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Turkey’s spat with the Netherlands: The liberal democratic world is worse off

Bessma Momani is a senior fellow at the Centre for International Governance and Innovation and a professor at the University of Waterloo's Balsillie School of International Affairs.

From Turkey's autocratic President Recep Tayyip Erdogan to the Netherlands' Islamophobic candidate Geert Wilders, leaders have found countless ways to capitalize on the populist and nationalist surges overtaking their countries. Less than a year ago, these men had difficulty convincing their populations of their platforms. Now these two countries, who 400 years ago exchanged tulips in the spirit of public diplomacy, have emboldened illiberal bases with this week's diplomatic row.

Mr. Erdogan's Justice and Development Party (AKP) needs every vote it can get to win a tight April 16 referendum that would consolidate the president's powers, eliminate the role of the prime minister, bolster presidential oversight of the judiciary and increase the number of parliamentary seats to make it more difficult for smaller parties to thrive. Silent opposition to Mr. Erdogan's proposed reforms has been gaining steam within Turkey, but support for the President among the relatively conservative Turkish diaspora in Europe has been on the rise.

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With more than 1.5 million Turkish voters in Germany and another 400,000 in both the Netherlands and France, the AKP has increasingly courted the diaspora to vote yes in the referendum. With rising Islamophobia in many of these countries and a long history of denying Turks the rights of citizenship in Europe, Mr. Erdogan's promise to defend their interests against a populist and xenophobic Europe has provided comfort to Turks – hypocritical as it is, coming from a despot.

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The Euroscepticism and anti-Islamic platforms of Mr. Wilders and France's Marine Le Pen, as well as the growing influence of Germany's right-wing Alternative for Germany party, have multiple generations of European Muslims feeling like the chosen bogeymen for Europe's contemporary economic decline. Seemingly never accepted as "real" Europeans because of their skin colour, clothing or names, Muslims feel further ostracized by today's political discourse surrounding issues of identity.

Centrist European parties are watching the rising tide of global and European populism overtake their countries while they try to balance Europe's liberal democratic traditions of free speech and secularism with the growing security threats coming from the Islamic State as it feeds on and radicalizes Europe's disenfranchised youth. To defend "European values," centrist parties are adopting right-wing political discourse to win over discontented voters.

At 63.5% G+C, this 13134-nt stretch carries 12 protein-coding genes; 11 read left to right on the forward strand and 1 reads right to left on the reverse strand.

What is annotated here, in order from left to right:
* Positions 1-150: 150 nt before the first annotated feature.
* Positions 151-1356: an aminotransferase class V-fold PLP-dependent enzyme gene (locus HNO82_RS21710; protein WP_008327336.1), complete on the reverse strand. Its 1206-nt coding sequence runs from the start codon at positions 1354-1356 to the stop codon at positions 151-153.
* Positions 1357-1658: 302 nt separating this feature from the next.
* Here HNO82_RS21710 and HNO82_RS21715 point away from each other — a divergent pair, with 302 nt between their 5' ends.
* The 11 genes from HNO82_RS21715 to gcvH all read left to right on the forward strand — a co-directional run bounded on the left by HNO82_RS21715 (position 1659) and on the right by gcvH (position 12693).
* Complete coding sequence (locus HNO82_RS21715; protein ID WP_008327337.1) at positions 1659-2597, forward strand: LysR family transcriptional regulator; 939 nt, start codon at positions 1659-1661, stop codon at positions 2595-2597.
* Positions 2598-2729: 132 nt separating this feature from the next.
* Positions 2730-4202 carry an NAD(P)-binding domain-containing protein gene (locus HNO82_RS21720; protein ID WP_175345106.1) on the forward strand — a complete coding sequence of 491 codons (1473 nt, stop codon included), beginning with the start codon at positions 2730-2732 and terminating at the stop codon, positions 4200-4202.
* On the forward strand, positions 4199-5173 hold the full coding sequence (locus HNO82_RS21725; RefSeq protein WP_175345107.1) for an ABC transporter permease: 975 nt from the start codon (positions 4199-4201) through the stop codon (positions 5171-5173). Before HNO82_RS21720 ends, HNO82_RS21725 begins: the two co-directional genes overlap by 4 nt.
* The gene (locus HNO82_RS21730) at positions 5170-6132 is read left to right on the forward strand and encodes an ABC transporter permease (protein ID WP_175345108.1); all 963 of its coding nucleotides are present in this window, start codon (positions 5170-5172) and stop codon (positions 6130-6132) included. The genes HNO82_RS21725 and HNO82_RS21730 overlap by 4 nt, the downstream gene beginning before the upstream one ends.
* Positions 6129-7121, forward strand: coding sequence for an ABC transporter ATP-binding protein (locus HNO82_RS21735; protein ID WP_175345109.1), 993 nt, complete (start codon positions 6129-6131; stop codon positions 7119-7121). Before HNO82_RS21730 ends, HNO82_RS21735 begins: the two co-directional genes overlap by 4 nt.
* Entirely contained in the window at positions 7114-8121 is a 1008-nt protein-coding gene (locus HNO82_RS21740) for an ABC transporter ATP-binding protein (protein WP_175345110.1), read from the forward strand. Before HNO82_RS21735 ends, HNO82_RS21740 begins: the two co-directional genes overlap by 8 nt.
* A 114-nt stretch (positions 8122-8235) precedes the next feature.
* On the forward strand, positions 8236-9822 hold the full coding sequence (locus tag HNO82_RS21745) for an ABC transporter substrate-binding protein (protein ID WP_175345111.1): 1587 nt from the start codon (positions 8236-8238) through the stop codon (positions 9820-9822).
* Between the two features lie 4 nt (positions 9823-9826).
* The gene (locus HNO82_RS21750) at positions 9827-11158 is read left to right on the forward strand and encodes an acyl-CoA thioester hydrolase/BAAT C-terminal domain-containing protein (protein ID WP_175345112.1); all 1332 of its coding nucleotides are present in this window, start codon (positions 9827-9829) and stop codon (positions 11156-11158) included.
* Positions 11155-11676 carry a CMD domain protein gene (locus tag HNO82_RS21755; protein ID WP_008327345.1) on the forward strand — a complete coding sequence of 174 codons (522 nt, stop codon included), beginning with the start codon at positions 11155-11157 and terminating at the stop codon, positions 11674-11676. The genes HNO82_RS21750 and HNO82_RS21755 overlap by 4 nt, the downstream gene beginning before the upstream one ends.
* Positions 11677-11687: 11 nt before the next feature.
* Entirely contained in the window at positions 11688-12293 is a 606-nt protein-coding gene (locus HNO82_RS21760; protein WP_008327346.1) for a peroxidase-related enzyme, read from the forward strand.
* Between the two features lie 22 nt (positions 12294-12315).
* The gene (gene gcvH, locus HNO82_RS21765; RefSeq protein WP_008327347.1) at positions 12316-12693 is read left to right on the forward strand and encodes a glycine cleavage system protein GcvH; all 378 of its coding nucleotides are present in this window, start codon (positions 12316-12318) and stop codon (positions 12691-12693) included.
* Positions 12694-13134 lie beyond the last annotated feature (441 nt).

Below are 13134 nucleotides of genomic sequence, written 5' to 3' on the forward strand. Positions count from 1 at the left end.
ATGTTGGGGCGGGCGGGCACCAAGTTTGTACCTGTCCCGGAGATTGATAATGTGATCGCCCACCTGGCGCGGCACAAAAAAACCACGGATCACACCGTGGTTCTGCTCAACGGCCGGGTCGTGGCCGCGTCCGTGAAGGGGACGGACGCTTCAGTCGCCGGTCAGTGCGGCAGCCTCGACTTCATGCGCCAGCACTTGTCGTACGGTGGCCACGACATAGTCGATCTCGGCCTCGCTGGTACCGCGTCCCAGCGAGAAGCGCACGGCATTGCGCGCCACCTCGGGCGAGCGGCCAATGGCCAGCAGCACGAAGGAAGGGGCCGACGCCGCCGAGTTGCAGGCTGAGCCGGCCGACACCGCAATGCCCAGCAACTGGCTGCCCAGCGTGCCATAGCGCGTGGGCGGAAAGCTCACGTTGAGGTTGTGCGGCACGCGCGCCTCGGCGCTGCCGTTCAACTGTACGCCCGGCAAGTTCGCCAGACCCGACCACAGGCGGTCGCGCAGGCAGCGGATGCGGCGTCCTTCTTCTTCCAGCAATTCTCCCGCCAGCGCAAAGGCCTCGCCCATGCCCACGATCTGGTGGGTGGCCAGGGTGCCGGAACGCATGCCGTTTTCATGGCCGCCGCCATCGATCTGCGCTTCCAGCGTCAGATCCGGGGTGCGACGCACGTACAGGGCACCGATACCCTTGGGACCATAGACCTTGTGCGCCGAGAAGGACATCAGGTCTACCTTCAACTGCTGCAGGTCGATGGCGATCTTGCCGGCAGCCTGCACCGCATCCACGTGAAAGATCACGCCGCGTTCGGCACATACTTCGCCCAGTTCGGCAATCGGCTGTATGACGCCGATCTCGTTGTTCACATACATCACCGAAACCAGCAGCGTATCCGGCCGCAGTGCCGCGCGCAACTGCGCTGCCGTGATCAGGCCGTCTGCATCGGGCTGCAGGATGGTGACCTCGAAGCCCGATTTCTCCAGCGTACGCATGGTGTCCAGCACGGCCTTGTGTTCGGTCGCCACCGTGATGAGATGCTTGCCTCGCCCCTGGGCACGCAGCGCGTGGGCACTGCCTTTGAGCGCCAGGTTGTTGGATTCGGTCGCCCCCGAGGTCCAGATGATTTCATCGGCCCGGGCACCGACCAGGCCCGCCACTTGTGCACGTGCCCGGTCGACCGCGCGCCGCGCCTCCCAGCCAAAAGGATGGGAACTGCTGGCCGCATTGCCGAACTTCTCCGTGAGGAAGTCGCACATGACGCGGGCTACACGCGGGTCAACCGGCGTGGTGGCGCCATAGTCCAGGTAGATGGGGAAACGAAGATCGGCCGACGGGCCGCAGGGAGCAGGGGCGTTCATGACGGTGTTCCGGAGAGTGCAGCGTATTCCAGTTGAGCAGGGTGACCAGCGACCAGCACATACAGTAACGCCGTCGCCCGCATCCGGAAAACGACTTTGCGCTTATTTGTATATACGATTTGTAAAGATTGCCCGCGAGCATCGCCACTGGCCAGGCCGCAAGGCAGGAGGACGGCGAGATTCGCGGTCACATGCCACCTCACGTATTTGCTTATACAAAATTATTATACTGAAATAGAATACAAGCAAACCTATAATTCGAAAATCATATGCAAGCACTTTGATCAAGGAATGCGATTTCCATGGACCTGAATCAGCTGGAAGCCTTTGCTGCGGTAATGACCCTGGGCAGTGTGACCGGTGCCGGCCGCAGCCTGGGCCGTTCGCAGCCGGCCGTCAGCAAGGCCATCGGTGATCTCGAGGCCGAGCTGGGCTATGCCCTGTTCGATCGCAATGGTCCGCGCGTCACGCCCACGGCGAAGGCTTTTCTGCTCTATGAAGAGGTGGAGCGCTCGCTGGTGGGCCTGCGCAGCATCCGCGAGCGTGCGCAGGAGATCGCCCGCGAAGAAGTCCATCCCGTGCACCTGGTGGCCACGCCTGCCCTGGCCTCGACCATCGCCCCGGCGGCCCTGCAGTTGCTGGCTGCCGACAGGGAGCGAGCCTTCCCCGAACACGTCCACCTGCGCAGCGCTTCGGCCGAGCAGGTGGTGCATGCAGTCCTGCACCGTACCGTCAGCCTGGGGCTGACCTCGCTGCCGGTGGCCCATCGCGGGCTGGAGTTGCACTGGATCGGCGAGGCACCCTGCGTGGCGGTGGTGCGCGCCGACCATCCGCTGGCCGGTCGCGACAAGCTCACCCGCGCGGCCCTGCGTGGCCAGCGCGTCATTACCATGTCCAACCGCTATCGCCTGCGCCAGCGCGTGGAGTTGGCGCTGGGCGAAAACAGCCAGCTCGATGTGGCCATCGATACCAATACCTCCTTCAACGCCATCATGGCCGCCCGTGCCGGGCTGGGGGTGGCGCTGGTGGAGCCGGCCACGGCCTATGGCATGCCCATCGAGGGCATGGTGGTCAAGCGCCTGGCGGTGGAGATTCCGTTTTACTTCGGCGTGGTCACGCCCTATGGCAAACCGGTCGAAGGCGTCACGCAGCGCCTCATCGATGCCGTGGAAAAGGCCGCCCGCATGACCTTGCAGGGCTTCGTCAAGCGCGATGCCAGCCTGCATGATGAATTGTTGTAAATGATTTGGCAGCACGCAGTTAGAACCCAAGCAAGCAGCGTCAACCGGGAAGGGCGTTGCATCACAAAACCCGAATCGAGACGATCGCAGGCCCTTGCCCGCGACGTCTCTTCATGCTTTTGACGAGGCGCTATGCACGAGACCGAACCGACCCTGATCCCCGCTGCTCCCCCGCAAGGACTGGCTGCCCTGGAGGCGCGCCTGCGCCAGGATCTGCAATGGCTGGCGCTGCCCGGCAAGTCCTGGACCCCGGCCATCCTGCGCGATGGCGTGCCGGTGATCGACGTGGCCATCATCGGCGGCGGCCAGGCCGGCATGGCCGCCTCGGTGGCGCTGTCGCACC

Germany and the Netherlands denying Turkish political leaders the right to rally their diaspora may seem fitting when one considers that Turkey is a country that regularly imprisons journalists, including dual citizens. The autocratic ways of Turkey – once a model of democracy, with a Muslim political party leading the country to economic success – are now simply antithetical to the European liberal value of free speech. Mr. Erdogan calling German and Dutch leaders "Nazis" is beyond offensive to a country that has worked tirelessly to come to terms with its genocidal past and to a country that was once occupied by those murderous fascists. Faced with such insults, centrist European parties will dig in their heels to deny Mr. Erdogan the right to address the Turkish diaspora.

For Dutch and German voters who saw their Muslim populations as fifth columns, this episode has confirmed their perceptions of their illiberal neighbours. For many Turks, whose long battle to be accepted into the European Union has consistently been rebuffed with weak justifications, Mr. Erdogan has exposed the European hypocrisy of championing the Western value of free speech with blatant Islamophobia. Adding insult to injury, Europe's top court on Tuesday ruled in favour of French and Belgian workplaces that fired Muslim women for wearing head scarves.

Populists and nationalists have already won at the polls in the United States, Hungary, Poland and Britain. Mr. Wilders was never expected to win Wednesday's Dutch general elections and will likely not be part of any coalition government, but his populist movement will inflict lasting damage on the Netherlands' political future. With upcoming elections in France and Germany, Mr. Erdogan's threats of sanctions against the Netherlands and his bellicose speeches will play into the hands of Europe's xenophobic candidates. With a month to go before the Turkish referendum, Mr. Erdogan will keep up his verbal attacks against European leaders to rile his nationalist voters at home and abroad. The liberal democratic world is again left worse off, thanks in part to this tulip crisis.

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